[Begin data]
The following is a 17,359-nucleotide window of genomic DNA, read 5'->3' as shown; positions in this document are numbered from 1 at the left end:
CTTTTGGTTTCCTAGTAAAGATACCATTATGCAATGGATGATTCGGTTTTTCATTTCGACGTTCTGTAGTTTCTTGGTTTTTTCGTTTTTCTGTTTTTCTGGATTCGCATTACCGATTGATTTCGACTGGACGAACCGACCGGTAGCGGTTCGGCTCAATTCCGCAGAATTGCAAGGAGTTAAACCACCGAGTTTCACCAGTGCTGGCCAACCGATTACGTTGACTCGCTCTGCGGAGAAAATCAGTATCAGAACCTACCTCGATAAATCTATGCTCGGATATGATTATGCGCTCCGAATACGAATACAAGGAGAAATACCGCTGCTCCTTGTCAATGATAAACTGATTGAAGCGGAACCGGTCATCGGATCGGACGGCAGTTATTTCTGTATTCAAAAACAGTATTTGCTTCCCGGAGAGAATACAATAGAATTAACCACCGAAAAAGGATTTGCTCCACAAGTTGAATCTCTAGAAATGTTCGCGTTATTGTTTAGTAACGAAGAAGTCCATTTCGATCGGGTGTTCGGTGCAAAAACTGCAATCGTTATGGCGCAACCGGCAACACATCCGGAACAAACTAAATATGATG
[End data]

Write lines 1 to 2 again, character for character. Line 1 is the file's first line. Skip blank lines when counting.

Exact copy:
The following is a 17,359-nucleotide window of genomic DNA, read 5'->3' as shown; positions in this document are numbered from 1 at the left end:
CTTTTGGTTTCCTAGTAAAGATACCATTATGCAATGGATGATTCGGTTTTTCATTTCGACGTTCTGTAGTTTCTTGGTTTTTTCGTTTTTCTGTTTTTCTGGATTCGCATTACCGATTGATTTCGACTGGACGAACCGACCGGTAGCGGTTCGGCTCAATTCCGCAGAATTGCAAGGAGTTAAACCACCGAGTTTCACCAGTGCTGGCCAACCGATTACGTTGACTCGCTCTGCGGAGAAAATCAGTATCAGAACCTACCTCGATAAATCTATGCTCGGATATGATTATGCGCTCCGAATACGAATACAAGGAGAAATACCGCTGCTCCTTGTCAATGATAAACTGATTGAAGCGGAACCGGTCATCGGATCGGACGGCAGTTATTTCTGTATTCAAAAACAGTATTTGCTTCCCGGAGAGAATACAATAGAATTAACCACCGAAAAAGGATTTGCTCCACAAGTTGAATCTCTAGAAATGTTCGCGTTATTGTTTAGTAACGAAGAAGTCCATTTCGATCGGGTGTTCGGTGCAAAAACTGCAATCGTTATGGCGCAACCGGCAACACATCCGGAACAAACTAAATATGATG